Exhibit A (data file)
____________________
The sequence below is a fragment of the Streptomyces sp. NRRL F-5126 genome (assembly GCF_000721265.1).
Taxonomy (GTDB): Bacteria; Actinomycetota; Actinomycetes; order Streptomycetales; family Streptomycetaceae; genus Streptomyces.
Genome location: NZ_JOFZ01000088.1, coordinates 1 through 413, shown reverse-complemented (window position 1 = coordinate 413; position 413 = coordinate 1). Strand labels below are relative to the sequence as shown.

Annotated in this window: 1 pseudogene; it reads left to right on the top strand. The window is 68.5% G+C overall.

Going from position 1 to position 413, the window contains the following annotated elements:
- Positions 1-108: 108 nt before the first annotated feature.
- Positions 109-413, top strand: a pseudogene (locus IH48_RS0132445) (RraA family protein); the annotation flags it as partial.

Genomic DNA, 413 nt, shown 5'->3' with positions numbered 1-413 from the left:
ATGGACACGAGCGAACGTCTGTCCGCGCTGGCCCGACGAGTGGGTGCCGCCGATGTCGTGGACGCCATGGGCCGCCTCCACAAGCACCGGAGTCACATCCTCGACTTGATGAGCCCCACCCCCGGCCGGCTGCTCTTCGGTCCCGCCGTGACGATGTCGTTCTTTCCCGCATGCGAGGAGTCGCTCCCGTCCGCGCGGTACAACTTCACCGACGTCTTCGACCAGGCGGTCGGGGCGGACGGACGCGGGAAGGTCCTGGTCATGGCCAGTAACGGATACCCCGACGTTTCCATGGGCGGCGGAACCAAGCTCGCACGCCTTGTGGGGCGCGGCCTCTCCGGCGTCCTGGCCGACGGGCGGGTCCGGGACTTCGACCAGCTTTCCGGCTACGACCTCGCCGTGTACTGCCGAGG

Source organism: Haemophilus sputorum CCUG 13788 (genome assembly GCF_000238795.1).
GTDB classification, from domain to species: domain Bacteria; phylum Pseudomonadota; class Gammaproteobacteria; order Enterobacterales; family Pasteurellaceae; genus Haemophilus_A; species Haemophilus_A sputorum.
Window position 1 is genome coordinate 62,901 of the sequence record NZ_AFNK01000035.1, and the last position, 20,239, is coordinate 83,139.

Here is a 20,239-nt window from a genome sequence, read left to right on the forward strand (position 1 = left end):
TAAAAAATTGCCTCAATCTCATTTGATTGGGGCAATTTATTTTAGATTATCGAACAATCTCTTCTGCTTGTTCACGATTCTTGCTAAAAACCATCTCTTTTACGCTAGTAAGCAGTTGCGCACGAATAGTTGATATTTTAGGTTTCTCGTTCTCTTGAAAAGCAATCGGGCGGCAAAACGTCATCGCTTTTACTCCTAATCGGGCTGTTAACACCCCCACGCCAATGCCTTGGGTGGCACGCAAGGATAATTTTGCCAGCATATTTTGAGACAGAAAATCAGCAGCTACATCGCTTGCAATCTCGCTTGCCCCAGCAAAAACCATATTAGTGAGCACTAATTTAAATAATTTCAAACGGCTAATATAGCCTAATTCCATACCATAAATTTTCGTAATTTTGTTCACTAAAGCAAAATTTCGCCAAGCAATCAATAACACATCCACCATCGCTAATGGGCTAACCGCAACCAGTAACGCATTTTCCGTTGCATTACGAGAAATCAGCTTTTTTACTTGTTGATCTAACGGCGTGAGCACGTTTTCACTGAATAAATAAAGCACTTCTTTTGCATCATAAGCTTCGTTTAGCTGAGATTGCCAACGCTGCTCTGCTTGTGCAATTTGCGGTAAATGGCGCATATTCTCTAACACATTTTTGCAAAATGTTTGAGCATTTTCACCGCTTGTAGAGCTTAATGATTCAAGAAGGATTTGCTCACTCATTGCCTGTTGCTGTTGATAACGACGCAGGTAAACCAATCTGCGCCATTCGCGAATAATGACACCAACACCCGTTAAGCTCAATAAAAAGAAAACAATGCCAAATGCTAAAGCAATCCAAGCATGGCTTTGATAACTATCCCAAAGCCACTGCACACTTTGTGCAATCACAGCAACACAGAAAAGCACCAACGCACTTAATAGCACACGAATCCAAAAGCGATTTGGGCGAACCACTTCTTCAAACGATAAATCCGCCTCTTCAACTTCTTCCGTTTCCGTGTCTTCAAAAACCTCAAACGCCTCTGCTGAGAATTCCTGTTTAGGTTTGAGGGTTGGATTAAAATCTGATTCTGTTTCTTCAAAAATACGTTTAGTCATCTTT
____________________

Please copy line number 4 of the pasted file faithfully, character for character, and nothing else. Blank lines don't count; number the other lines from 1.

Annotated in this window: 1 pseudogene; it reads left to right on the top strand. The window is 68.5% G+C overall.